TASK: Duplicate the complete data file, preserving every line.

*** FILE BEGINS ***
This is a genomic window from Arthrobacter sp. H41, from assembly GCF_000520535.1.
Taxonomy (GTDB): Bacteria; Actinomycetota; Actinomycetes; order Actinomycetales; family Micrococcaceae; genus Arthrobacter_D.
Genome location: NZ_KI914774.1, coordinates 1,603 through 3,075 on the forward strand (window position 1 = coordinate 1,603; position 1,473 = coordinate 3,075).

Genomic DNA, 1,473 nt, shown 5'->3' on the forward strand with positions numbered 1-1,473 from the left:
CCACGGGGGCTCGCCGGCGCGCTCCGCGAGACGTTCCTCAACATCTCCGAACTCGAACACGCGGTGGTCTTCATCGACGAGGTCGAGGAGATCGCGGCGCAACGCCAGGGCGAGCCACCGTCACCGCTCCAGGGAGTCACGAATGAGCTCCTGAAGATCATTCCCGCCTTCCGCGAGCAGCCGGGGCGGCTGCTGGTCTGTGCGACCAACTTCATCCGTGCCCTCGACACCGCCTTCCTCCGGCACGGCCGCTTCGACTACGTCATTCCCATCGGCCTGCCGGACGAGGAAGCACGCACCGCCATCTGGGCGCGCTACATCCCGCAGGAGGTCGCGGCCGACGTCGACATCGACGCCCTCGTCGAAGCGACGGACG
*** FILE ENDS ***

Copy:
This is a genomic window from Arthrobacter sp. H41, from assembly GCF_000520535.1.
Taxonomy (GTDB): Bacteria; Actinomycetota; Actinomycetes; order Actinomycetales; family Micrococcaceae; genus Arthrobacter_D.
Genome location: NZ_KI914774.1, coordinates 1,603 through 3,075 on the forward strand (window position 1 = coordinate 1,603; position 1,473 = coordinate 3,075).

Genomic DNA, 1,473 nt, shown 5'->3' on the forward strand with positions numbered 1-1,473 from the left:
CCACGGGGGCTCGCCGGCGCGCTCCGCGAGACGTTCCTCAACATCTCCGAACTCGAACACGCGGTGGTCTTCATCGACGAGGTCGAGGAGATCGCGGCGCAACGCCAGGGCGAGCCACCGTCACCGCTCCAGGGAGTCACGAATGAGCTCCTGAAGATCATTCCCGCCTTCCGCGAGCAGCCGGGGCGGCTGCTGGTCTGTGCGACCAACTTCATCCGTGCCCTCGACACCGCCTTCCTCCGGCACGGCCGCTTCGACTACGTCATTCCCATCGGCCTGCCGGACGAGGAAGCACGCACCGCCATCTGGGCGCGCTACATCCCGCAGGAGGTCGCGGCCGACGTCGACATCGACGCCCTCGTCGAAGCGACGGACG